Like the pre-Golden Age classic "Black Christmas," "When a Stranger Calls" gets a jolt of terror from one of the most widespread and icily disturbing urban legends: "The call is coming from inside the house."

When babysitter Jill gets repeated, unnerving phone calls from a mystery man who asks her to "check the children" she's looking after, her nerves start to fray. (As do ours, because this is one creepy voice.) The caller gets more and more insistent, and we feel every bit of Jill's terror ... especially since the house around her is so huge and dark. Those shadows could be hiding anyone.

Tourist Trap

"Tourist Trap" melds a traditional slasher plot with the supernatural and — even more potently — the old school horror trope of the creepy wax museum. (In other words, the only kind of wax museum.)

Here, road-tripping college students get a flat tire and soon find themselves in a nightmare. A deranged telekinetic serial killer has chosen them for his prey, and he wants to cover them with wax and plaster and welcome them into his faded tourist trap of a museum. The sheer specificity of that setup could easily make it ludicrous, but an outstanding villain performance keeps it chilling. Sure, the telekinetic powers might be one complication too many, and the way people are turned into dummies seems to change at random ... but is it scary? Definitely. When the killer calmly explains to a helpless woman how the plaster mummification process will make her heart burst, we can't listen without shivering. And the film's ending has the same kind of weird, wild transcendence as "The Texas Chain Saw Massacre."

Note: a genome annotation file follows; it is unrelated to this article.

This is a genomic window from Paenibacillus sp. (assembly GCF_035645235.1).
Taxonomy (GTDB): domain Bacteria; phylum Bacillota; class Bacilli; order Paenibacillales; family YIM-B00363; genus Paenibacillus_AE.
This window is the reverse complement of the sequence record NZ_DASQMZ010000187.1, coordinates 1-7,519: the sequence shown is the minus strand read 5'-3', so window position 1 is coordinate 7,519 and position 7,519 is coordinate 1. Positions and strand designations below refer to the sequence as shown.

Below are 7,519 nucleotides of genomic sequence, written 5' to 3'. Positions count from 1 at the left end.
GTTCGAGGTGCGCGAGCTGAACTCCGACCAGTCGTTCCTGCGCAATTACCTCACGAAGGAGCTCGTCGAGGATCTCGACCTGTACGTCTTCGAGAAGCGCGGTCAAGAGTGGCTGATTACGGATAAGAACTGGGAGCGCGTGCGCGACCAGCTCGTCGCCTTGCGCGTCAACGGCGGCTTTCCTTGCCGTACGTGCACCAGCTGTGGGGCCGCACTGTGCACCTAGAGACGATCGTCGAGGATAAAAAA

Friday the 13th

In 1980, "Friday the 13th" instantly became immortal. It may not have the strong directorial presence of "Halloween," but it has plenty of atmosphere, a classic twist, and gore effects by horror hero Tom Savini. It basically ruined summer camp for a whole generation of '80s kids: No, thanks, Mom and Dad, we think we'll take a pass on being brutally murdered.